& steals legally
on Mondays?
The educated
but uncouth & uncivilized
should be destroyed
like lot’s wayward wife.

B.
Vegetarian Manifesto

The killings won’t stop
unless pedestrians get horrified
at the sight of blood:
We start by putting a stop
to carnivorous appetite
of butchering gentle animals,
otherwise the world would be savaged
forever by pestilence & war
since Yahweh insisted
on Isaac’s ritual sacrifice.
The killings will never stop
if humanity is turned on
by the bad habit of settling
questions of hearts & turf
by combat of fire & knives.
(Just look into the eyes of a slaughtered cow!)

C.
Bossing

He sports that stupid, oneiric grin
allowing him to surmount
daily psychosocial schemes:
the bitch’s run off with some bum
she has the moolah & calls the shot
the Palanca writer boasts he can write
the prof lectures about the light
the gofers wriggle under the thumb
the militant workers are on strike
Presidential orders give the unarmed fright…
But that stupid oneiric grin
enables him to climb a virtual high.
No troublemaker he, yessir!
& won’t squeal on cabinet luxury.
Indeed, rewarding it is for idiots,
who clap aye, aye! Never, nay, nay!
& only the blind, the deaf & the mute
qualify for executive posts

IV
Versifiers
(for Jomar & Luisa)

So was he given
their poetic armament
ceremoniously celebrated
by the faithful of the clique:
as per synagogic decree,
the first, by a brooding monk
the second, by a child-truant.
& the chord struck some familiar sound,
a de javu of heart’s thematics
their elders had repeatedly sung
& he could only sigh:
O Times haven’t changed a bit
& these textual conscripts
are still keening about the pie in the sky—
puzzled by the circular mysteries
their masters metaphysize:
O when shall they wise up
to the impotent signals & signs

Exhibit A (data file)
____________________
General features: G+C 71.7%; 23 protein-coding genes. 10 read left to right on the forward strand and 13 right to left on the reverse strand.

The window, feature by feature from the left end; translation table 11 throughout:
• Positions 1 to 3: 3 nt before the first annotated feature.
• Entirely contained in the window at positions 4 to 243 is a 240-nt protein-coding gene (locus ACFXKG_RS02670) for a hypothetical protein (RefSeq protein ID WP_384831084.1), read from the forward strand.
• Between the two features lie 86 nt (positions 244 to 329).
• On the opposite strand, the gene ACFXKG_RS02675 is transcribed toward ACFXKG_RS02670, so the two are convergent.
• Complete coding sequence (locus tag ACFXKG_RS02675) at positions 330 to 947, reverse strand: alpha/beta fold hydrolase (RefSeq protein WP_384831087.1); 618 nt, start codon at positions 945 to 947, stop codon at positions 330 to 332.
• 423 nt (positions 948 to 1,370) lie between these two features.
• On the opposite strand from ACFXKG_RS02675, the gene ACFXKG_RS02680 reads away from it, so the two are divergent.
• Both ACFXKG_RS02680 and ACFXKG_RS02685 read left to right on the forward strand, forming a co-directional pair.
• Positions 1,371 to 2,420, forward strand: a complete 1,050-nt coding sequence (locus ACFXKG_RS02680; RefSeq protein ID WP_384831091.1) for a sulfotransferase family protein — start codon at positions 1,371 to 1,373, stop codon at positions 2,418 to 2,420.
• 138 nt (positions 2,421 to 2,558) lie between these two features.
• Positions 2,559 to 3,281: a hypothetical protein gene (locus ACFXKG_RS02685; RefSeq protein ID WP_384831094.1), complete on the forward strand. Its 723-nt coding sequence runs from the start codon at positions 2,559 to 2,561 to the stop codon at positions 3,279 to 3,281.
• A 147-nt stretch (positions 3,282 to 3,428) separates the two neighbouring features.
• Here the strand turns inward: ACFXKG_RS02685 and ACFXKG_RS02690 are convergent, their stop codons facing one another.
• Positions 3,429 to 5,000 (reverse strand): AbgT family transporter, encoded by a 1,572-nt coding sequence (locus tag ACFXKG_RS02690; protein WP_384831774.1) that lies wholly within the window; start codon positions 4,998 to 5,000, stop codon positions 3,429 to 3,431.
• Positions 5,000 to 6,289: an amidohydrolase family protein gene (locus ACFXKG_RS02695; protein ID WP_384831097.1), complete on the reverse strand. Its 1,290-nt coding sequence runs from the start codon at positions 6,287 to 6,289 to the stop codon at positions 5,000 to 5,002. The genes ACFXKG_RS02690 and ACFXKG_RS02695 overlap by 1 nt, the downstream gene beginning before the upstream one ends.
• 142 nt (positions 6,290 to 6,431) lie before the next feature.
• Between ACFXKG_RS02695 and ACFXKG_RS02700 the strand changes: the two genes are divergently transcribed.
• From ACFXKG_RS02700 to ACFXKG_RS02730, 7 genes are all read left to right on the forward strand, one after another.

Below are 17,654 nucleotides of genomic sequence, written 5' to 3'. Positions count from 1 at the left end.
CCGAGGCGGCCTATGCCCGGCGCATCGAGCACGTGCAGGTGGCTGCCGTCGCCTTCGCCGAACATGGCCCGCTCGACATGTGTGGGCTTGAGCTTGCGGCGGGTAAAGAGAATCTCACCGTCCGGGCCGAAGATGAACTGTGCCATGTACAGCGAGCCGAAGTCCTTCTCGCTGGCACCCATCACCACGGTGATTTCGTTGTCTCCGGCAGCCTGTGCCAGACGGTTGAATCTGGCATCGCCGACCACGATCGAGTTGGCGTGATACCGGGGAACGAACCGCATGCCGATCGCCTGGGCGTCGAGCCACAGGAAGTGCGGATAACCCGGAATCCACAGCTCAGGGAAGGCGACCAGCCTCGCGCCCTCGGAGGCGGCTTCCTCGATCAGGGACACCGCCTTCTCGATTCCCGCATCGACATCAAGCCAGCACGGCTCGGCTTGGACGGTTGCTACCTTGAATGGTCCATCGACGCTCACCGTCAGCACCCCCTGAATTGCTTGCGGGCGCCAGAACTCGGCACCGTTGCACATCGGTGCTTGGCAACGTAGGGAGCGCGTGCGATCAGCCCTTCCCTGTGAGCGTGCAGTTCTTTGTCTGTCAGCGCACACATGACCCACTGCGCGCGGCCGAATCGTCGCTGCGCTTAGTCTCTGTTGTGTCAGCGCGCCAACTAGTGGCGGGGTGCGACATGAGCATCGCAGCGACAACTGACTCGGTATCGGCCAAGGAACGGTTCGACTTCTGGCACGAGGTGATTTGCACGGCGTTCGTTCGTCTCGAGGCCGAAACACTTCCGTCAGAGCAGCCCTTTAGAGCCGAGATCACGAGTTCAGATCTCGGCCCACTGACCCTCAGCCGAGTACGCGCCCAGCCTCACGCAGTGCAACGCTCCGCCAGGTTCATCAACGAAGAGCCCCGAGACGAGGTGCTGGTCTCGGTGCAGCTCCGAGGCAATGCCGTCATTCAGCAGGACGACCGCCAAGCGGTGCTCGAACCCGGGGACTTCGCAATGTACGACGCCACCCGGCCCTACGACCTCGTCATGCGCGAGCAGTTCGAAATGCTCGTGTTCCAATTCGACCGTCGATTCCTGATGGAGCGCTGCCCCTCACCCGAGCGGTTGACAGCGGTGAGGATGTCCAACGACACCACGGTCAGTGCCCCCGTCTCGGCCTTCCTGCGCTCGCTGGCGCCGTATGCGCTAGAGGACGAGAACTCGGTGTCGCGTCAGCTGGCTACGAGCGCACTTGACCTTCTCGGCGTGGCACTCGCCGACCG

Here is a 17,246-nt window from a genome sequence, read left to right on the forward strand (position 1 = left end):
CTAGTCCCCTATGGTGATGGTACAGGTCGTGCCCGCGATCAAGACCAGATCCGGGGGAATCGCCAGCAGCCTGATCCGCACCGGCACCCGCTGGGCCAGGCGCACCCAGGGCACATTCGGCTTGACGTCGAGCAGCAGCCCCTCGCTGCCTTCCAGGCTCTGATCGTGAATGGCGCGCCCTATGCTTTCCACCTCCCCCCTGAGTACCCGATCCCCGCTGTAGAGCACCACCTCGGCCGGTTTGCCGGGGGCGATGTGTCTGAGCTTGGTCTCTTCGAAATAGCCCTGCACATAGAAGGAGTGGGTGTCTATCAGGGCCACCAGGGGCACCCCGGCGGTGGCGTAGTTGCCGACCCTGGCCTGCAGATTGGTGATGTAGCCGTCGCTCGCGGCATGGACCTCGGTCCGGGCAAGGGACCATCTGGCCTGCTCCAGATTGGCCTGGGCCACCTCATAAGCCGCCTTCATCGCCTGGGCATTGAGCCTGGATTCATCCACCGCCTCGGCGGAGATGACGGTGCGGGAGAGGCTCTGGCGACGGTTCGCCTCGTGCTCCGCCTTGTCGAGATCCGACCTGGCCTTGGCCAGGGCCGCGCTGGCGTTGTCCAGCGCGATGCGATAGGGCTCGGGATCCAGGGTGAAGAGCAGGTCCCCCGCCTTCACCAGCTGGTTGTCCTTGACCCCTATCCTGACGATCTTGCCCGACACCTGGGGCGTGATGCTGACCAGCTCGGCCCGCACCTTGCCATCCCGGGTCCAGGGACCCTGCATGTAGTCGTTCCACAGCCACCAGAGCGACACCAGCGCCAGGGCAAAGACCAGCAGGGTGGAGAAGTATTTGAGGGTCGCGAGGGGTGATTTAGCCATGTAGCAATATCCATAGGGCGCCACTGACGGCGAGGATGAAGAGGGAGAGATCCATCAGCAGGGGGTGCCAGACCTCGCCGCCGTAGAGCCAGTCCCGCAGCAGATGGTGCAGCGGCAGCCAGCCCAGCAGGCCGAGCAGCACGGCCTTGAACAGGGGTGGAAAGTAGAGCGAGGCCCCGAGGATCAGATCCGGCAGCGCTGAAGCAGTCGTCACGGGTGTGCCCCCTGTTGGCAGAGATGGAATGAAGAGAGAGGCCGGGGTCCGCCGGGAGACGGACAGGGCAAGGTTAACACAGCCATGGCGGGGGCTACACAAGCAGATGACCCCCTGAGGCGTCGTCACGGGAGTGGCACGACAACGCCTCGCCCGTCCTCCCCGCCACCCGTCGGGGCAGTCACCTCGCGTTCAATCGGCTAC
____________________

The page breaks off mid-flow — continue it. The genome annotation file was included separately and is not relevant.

of amorous priests & pompous guys?
They’re kids
dressed up like Superman,
but haunted
by the spectre of Marx.

V
Dr. Death

Jack Kevorkian,
who had medically assisted
the terminally & chronically ill
to their quick death—
minus the attendant bedside grief—
is free on parole
& must hear the dark music
of sickly clients
who wish an immediate exit
from a world of pain & anguish
that judicial courts
have decreed
as denial of God’s rite & privilege
to ultimately decide who will move on
or perish.
Must he play God,
or a messenger of light
towards where all journey
in amnesia of white?
Jack Kevorkian,
lone wolf
in a century
when mankind cannot declare
it right
to point in the direction
of its own personal flight:
O No one can choose to be born;
No one can choose to die?

VI
After Foucault

How did it happen?
How did it start?
Was it so sudden
like a flash of lightning
that blinded them both
or a slow burn
  that left all carbon-black…
No one can account for the truth—
how their summer
briefly ended:
It must have been the sun
that kept them breathless;
or the rain that chilled
them to the bone.
Her eyes that skimmed
the surface of his words
or his hands that stayed frozen
by his side…